§ Not notifiable in all states. Data from states where the condition is not notifiable are excluded from this table, except in 2007 and 2008 for the domestic arboviral diseases a influenza-associated pediatric mortality, and in 2003 for SARS-CoV. Reporting exceptions are available at http://www.cdc.gov/epo/dphs/phs/infdis.htm.
¶ Includes both neuroinvasive and nonneuroinvasive. Updated weekly from reports to the Division of Vector-Borne Infectious Diseases, National Center for Zoonotic, Vect Borne, and Enteric Diseases (ArboNET Surveillance). Data for West Nile virus are available in Table II.
The names of the reporting categories changed in 2008 as a result of revisions to the case definitions. Cases reported prior to 2008 were reported in the categores Ehrlichiosis, human monocytic (analogous to E. chaffeensis); Ehrlichiosis, human granulocytic (analogous to Anaplasma phagocytophilum), and Ehrlichiosis, unspecified other agent (which included cases unable to be clearly placed in other categories, as well as possible cases of E. ewingii).
+ Data for H. influenzae (all ages, all serotypes) are available in Table II.
§§ Updated monthly from reports to the Division of HIV/AIDS Prevention, National Center for HIV/AIDS, Viral Hepatitis, STD, and TB Prevention. Implementation of HIV reporting influences the number of cases reported. Updates of pediatric HIV data have been temporarily suspended until upgrading of the national HIV/AIDS surveillance call, management system is completed. Data for HIV/AIDS, when available, are displayed in Table IV, which appears quarterly.
111 Updated weekly from reports to the Influenza Division, National Center for Immunization and Respiratory Diseases. Seventy-nine cases occurring during the 2007-08 influenza). season have been reported.
The one measles case reported for the current week was indigenous
Data for meningococcal disease (all serogroups) are available in Table II.
$$$ In 2008, Q fever acute and chronic reporting categories were recognized as a result of revisions to the Q fever case definition. Prior to that time, case counts were not differentiated with respect to acute and chronic Q fever cases.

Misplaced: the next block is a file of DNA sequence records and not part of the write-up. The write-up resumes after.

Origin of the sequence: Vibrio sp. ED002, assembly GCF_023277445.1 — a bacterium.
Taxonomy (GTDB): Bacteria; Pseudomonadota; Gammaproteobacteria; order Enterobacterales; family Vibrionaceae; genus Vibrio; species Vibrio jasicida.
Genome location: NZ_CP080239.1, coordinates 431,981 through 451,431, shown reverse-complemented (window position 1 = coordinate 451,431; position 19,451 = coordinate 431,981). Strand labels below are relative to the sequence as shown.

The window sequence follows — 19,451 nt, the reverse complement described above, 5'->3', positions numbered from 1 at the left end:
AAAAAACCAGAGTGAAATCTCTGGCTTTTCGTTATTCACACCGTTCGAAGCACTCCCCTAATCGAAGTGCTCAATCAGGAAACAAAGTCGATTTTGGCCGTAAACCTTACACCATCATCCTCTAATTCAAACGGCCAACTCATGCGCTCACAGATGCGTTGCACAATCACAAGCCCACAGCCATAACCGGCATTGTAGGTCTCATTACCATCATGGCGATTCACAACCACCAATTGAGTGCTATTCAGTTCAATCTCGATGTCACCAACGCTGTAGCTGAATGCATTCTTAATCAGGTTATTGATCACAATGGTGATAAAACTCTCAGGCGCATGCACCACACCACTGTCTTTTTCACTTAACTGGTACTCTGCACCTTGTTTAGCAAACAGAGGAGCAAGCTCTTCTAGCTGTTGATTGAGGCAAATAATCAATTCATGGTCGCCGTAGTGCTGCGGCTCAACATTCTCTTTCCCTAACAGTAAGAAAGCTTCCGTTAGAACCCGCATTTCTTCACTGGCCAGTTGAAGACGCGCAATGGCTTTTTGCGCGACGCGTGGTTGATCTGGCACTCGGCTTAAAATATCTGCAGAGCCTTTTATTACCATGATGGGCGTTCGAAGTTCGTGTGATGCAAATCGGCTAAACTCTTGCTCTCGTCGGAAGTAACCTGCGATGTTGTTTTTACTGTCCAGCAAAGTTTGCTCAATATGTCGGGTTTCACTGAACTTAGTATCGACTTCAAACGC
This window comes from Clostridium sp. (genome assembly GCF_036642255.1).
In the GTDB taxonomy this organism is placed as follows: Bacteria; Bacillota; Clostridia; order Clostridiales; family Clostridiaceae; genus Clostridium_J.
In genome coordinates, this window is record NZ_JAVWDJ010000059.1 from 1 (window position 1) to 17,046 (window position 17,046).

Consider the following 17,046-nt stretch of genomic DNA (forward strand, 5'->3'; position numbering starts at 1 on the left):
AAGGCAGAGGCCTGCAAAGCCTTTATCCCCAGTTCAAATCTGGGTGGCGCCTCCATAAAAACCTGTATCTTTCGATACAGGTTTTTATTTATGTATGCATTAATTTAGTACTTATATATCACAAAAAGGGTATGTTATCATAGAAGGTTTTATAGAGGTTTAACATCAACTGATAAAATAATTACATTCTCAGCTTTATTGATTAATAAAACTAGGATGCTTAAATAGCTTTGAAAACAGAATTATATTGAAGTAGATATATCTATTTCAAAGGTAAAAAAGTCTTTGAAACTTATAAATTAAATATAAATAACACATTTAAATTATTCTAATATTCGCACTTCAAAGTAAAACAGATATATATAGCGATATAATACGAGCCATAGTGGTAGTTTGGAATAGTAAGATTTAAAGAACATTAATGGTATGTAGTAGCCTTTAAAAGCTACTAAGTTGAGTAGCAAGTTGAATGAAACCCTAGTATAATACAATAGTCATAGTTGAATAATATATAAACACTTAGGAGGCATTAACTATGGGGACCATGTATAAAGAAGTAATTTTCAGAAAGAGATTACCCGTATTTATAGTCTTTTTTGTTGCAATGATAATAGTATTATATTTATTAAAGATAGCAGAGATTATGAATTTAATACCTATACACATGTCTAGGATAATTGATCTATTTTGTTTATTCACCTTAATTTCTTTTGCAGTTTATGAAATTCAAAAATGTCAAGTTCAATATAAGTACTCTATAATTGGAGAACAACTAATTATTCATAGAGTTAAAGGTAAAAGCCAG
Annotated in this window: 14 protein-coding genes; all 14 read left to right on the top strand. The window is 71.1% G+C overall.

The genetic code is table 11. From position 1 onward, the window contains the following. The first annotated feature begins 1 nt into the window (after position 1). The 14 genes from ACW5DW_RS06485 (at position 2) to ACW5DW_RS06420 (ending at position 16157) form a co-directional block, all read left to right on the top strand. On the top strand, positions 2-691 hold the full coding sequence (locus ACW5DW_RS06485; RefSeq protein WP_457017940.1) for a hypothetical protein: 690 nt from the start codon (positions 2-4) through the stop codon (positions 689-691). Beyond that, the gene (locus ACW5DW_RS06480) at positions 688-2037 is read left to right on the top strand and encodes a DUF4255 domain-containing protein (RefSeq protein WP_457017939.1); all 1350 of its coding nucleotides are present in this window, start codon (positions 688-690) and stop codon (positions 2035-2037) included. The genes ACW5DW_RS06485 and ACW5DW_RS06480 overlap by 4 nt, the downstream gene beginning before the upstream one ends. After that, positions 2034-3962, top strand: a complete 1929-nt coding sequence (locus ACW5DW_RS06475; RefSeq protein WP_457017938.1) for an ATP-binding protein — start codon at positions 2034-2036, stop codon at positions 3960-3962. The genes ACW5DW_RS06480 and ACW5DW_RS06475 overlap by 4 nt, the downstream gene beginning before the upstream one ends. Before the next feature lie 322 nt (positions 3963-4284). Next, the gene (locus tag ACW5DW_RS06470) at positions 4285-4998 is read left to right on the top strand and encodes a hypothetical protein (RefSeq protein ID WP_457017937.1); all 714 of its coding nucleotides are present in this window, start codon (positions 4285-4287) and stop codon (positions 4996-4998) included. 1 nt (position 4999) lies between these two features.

111 No rubella cases were reported for the current week.
Updated weekly from reports to the Division of Viral and Rickettsial Diseases, National Center for Zoonotic, Vector-Borne, and Enteric Diseases.
ABLE I. (Continued) Provisional cases of infrequently reported notifiable diseases (<1,000 cases reported during the preceding year) nited States, week ending May 31, 2008 (22nd Week)*
ncomycin-intermediate Staphylococcus aureus ncomycin-resistant Staphylococcus aureus riosis (noncholera Vibrio species infections)$ llow fever
No reported cases. N: Not notifiable. Cum: Cumulative year-to-date counts.
* Incidence data for reporting years 2007 and 2008 are provisional, whereas data for 2003, 2004, 2005, and 2006 are finalized.
† Calculated by summing the incidence counts for the current week, the 2 weeks preceding the current week, and the 2 weeks following the current week, for a total of 5 preceding years. Additional information is available at http://www.cdc.gov/epo/dphs/phs/files/5yearweeklyaverage.pdf.
§ Not notifiable in all states. Data from states where the condition is not notifiable are excluded from this table, except in 2007 and 2008 for the domestic arboviral diseases and influenza-associated pediatric mortality, and in 2003 for SARS-CoV. Reporting exceptions are available at http://www.cdc.gov/epo/dphs/phs/infdis.htm.
* Ratio of current 4-week total to mean of 15 4-week totals (from previous, comparable, and subsequent 4-week periods
TABLE II. Provisional cases of selected notifiable diseases, United States, weeks ending May 31, 2008, and June 2, 2007 (22nd Week)*
ZZZZ ZZZZ ZZ |-z
416 5,043 5,213
ZZZZ ZZZZ ZZZZZ ||ZZZ ~||ZZNZZZZ ZZZZ -Z-ZZ
6--13 6-~~TONTO NOOON001000
Incidence data for reporting years 2007 and 2008 are provisional. Data for HIV/AIDS, AIDS, and TB, when available, are displayed in Table IV, which appears quarterly. Chlamydia refers to genital infections caused by Chlamydia trachomatis.
Contains data reported through the National Electronic Disease Surveillance System (NEDSS).